Taking a caloric intake of 4000 kcals for example it may be easier to divide into 4 meals of 1000 kcals each instead of 2 large 2000 kcal meals. Similarly a demale that has to eat 1200-1500 kcals will most likely find it easier to adhere to fewer larger meals over 200 kcal “meals”. Another issue has to do with the amount of training being done. An athlete that trains for 3-4 hours per day, for example a cyclist, or an athlete that trains twice per day, have a limited amount of time to consume a large number of calories, thus eating fewer larger meals may be the only realistic way to consume sufficient calories to support a heavy training schedule.
Work schedules may or may not allow athletes to fit in multiple small meals per day. So even if such an eating schedule is ideal, it may not be practically possible. From an evolutionary stand point, “Our ancestors consumed food much less frequently and often had to subsist on one large meal per day, and thus from an evolutionary perspective, human beings were adapted to intermittent feeding rather than to grazing”, so that should also be kept into account.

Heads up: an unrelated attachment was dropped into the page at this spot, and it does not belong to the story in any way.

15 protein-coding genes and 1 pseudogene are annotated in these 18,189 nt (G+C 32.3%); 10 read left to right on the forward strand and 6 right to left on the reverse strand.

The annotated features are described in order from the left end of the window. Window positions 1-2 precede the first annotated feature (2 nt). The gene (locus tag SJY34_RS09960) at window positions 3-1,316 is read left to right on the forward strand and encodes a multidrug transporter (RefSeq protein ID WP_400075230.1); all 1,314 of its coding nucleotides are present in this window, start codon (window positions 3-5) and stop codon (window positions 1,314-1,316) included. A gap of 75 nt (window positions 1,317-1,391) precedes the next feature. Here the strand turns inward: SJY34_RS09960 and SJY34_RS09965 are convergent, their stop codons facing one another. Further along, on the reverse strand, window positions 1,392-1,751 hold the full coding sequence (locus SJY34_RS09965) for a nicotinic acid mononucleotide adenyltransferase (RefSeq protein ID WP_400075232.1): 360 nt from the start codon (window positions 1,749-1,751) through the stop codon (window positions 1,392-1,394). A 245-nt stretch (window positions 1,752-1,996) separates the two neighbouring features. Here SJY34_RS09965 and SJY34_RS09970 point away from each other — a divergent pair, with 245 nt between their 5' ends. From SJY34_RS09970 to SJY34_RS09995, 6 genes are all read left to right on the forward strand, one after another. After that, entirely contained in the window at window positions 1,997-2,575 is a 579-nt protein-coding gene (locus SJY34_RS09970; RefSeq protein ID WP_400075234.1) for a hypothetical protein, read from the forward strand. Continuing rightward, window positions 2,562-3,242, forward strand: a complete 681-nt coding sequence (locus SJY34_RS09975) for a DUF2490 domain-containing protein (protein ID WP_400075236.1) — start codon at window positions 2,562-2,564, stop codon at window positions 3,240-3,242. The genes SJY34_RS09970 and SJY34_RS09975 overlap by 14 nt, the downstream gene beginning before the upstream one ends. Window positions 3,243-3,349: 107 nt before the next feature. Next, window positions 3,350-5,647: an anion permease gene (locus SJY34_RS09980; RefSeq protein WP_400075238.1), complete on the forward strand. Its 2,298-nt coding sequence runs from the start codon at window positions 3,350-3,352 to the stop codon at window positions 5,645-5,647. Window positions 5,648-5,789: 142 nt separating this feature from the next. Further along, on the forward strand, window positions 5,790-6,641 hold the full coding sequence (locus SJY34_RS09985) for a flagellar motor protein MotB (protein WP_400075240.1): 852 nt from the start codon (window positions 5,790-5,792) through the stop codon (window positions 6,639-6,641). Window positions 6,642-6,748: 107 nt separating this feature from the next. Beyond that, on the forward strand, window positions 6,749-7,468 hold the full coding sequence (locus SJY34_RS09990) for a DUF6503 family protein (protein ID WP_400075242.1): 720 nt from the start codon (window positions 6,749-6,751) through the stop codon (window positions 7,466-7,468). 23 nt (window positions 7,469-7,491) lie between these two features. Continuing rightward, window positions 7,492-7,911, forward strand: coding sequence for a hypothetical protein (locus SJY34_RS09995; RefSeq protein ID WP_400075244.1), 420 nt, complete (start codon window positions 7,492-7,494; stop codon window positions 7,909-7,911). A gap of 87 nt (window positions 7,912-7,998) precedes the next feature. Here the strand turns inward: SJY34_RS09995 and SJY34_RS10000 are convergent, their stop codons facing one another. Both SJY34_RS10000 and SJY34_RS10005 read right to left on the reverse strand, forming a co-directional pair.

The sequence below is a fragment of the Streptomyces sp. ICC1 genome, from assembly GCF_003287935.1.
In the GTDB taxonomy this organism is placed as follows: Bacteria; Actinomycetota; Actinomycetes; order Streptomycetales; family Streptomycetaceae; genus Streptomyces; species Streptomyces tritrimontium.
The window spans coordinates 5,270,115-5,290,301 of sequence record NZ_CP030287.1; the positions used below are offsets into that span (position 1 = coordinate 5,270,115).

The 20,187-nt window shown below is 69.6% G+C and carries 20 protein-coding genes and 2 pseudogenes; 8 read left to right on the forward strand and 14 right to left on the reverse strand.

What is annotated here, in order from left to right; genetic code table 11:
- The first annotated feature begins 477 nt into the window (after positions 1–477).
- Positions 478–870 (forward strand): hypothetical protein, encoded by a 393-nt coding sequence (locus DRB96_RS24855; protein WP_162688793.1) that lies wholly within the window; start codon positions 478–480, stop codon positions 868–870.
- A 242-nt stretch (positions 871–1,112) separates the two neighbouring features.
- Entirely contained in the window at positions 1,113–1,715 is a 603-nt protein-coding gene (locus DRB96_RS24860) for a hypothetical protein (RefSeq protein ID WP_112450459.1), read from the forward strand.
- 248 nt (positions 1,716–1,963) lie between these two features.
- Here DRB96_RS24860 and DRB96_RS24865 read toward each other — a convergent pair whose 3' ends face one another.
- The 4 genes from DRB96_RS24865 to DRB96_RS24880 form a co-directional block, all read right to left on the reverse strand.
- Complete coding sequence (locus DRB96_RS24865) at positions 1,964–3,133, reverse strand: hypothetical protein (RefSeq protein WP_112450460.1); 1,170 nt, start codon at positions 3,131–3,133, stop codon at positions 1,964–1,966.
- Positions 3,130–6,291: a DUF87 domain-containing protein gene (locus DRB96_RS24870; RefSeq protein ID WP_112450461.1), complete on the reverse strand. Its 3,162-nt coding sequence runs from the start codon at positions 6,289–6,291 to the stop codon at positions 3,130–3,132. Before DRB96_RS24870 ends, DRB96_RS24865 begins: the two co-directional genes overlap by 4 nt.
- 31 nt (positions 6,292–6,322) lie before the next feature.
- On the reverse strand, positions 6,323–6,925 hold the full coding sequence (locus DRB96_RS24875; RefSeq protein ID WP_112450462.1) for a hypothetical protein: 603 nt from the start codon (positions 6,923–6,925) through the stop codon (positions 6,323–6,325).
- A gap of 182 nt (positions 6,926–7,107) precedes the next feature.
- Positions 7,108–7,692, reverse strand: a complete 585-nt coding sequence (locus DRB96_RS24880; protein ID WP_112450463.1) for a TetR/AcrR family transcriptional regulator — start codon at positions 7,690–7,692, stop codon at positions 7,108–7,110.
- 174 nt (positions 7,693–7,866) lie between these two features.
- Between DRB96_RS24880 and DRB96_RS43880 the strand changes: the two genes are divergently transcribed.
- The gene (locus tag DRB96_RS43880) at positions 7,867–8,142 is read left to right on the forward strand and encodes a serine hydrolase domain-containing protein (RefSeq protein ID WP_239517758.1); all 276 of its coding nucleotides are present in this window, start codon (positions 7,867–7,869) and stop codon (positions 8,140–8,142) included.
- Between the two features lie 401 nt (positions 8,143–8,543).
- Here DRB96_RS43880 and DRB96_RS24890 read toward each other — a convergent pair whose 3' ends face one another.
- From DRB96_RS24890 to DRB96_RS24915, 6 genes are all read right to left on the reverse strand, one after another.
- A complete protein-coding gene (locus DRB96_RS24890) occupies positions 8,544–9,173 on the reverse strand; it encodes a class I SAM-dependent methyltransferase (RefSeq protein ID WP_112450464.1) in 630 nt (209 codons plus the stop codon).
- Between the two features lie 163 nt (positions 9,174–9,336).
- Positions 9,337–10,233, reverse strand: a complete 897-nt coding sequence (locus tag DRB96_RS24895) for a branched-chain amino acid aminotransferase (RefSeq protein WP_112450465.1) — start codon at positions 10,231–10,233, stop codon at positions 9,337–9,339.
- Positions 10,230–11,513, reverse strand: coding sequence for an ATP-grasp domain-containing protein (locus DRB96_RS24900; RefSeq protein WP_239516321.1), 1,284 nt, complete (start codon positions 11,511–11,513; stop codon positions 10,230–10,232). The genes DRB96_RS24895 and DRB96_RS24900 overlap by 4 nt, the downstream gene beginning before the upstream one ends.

Tldr; Proteins are formed by amino acids, which vary in their chemical structure. The chemical structure of an amino acid determines its function in the body. Dietary protein is your body’s principle source of amino acids. Protein is generally digested in the stomach, subsequently absorbed in the intestine and then transported in the blood to the liver.
Protein synthesis as well as catabolism occur in the body at various locations across the entire day. Net protein balance determines whether there is net tissue build-up or breakdown. Which tissues are built on and which are broken down is determined by many factors, notably hormone levels.
Contractile proteins allow you to flex your muscles. Fibrous proteins give strength to your connective tissue.